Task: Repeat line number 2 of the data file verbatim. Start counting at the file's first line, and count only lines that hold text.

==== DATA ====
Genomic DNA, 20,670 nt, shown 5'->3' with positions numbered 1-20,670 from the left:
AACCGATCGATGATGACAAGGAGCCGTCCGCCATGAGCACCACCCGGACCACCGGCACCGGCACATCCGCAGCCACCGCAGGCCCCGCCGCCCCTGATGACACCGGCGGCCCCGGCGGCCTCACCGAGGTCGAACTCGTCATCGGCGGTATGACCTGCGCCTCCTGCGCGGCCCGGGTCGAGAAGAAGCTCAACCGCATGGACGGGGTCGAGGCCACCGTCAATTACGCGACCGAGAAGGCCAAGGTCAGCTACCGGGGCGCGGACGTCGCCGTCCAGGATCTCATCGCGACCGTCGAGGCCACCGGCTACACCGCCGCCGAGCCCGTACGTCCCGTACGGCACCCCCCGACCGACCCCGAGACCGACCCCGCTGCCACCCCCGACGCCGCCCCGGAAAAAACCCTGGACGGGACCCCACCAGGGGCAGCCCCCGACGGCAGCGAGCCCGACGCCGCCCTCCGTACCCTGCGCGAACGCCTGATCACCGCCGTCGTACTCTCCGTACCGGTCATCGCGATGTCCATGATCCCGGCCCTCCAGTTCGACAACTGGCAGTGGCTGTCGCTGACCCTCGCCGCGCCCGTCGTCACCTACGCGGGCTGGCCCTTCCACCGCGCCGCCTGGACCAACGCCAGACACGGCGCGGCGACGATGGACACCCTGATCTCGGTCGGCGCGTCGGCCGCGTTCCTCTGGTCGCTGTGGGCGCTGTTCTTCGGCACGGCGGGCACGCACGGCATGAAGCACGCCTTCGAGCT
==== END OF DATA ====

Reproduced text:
AACCGATCGATGATGACAAGGAGCCGTCCGCCATGAGCACCACCCGGACCACCGGCACCGGCACATCCGCAGCCACCGCAGGCCCCGCCGCCCCTGATGACACCGGCGGCCCCGGCGGCCTCACCGAGGTCGAACTCGTCATCGGCGGTATGACCTGCGCCTCCTGCGCGGCCCGGGTCGAGAAGAAGCTCAACCGCATGGACGGGGTCGAGGCCACCGTCAATTACGCGACCGAGAAGGCCAAGGTCAGCTACCGGGGCGCGGACGTCGCCGTCCAGGATCTCATCGCGACCGTCGAGGCCACCGGCTACACCGCCGCCGAGCCCGTACGTCCCGTACGGCACCCCCCGACCGACCCCGAGACCGACCCCGCTGCCACCCCCGACGCCGCCCCGGAAAAAACCCTGGACGGGACCCCACCAGGGGCAGCCCCCGACGGCAGCGAGCCCGACGCCGCCCTCCGTACCCTGCGCGAACGCCTGATCACCGCCGTCGTACTCTCCGTACCGGTCATCGCGATGTCCATGATCCCGGCCCTCCAGTTCGACAACTGGCAGTGGCTGTCGCTGACCCTCGCCGCGCCCGTCGTCACCTACGCGGGCTGGCCCTTCCACCGCGCCGCCTGGACCAACGCCAGACACGGCGCGGCGACGATGGACACCCTGATCTCGGTCGGCGCGTCGGCCGCGTTCCTCTGGTCGCTGTGGGCGCTGTTCTTCGGCACGGCGGGCACGCACGGCATGAAGCACGCCTTCGAGCT